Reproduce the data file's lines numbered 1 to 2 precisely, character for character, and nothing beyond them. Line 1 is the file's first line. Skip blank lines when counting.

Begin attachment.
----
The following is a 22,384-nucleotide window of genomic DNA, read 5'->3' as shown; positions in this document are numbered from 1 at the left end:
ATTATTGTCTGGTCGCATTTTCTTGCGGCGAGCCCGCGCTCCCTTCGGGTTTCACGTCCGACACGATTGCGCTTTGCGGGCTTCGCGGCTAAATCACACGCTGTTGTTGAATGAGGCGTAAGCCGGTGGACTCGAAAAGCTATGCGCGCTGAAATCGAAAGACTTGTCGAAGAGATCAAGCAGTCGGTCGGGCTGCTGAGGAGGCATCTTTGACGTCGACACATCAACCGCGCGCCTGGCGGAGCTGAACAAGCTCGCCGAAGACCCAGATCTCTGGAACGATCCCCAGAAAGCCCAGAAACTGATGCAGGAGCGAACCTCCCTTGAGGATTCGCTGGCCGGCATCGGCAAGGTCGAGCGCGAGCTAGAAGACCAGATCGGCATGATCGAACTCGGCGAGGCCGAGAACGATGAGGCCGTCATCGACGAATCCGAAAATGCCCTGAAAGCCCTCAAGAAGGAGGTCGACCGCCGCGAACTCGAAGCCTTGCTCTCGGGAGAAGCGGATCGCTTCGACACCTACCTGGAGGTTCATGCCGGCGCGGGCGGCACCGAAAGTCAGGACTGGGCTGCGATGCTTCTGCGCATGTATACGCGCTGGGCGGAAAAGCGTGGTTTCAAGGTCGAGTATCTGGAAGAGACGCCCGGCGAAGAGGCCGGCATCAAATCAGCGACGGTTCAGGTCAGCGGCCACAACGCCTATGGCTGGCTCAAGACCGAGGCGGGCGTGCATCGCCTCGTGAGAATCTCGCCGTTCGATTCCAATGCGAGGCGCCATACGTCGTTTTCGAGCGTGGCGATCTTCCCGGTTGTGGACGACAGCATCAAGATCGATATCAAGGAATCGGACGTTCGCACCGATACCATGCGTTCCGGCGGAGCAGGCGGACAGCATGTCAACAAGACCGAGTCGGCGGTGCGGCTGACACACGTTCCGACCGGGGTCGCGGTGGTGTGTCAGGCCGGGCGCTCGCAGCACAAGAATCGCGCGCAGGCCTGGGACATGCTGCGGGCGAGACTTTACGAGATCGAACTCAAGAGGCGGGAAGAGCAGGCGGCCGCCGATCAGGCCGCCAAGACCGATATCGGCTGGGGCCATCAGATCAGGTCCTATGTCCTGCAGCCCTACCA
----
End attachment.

The following is a 22,384-nucleotide window of genomic DNA, read 5'->3' as shown; positions in this document are numbered from 1 at the left end:
ATTATTGTCTGGTCGCATTTTCTTGCGGCGAGCCCGCGCTCCCTTCGGGTTTCACGTCCGACACGATTGCGCTTTGCGGGCTTCGCGGCTAAATCACACGCTGTTGTTGAATGAGGCGTAAGCCGGTGGACTCGAAAAGCTATGCGCGCTGAAATCGAAAGACTTGTCGAAGAGATCAAGCAGTCGGTCGGGCTGCTGAGGAGGCATCTTTGACGTCGACACATCAACCGCGCGCCTGGCGGAGCTGAACAAGCTCGCCGAAGACCCAGATCTCTGGAACGATCCCCAGAAAGCCCAGAAACTGATGCAGGAGCGAACCTCCCTTGAGGATTCGCTGGCCGGCATCGGCAAGGTCGAGCGCGAGCTAGAAGACCAGATCGGCATGATCGAACTCGGCGAGGCCGAGAACGATGAGGCCGTCATCGACGAATCCGAAAATGCCCTGAAAGCCCTCAAGAAGGAGGTCGACCGCCGCGAACTCGAAGCCTTGCTCTCGGGAGAAGCGGATCGCTTCGACACCTACCTGGAGGTTCATGCCGGCGCGGGCGGCACCGAAAGTCAGGACTGGGCTGCGATGCTTCTGCGCATGTATACGCGCTGGGCGGAAAAGCGTGGTTTCAAGGTCGAGTATCTGGAAGAGACGCCCGGCGAAGAGGCCGGCATCAAATCAGCGACGGTTCAGGTCAGCGGCCACAACGCCTATGGCTGGCTCAAGACCGAGGCGGGCGTGCATCGCCTCGTGAGAATCTCGCCGTTCGATTCCAATGCGAGGCGCCATACGTCGTTTTCGAGCGTGGCGATCTTCCCGGTTGTGGACGACAGCATCAAGATCGATATCAAGGAATCGGACGTTCGCACCGATACCATGCGTTCCGGCGGAGCAGGCGGACAGCATGTCAACAAGACCGAGTCGGCGGTGCGGCTGACACACGTTCCGACCGGGGTCGCGGTGGTGTGTCAGGCCGGGCGCTCGCAGCACAAGAATCGCGCGCAGGCCTGGGACATGCTGCGGGCGAGACTTTACGAGATCGAACTCAAGAGGCGGGAAGAGCAGGCGGCCGCCGATCAGGCCGCCAAGACCGATATCGGCTGGGGCCATCAGATCAGGTCCTATGTCCTGCAGCCCTACCA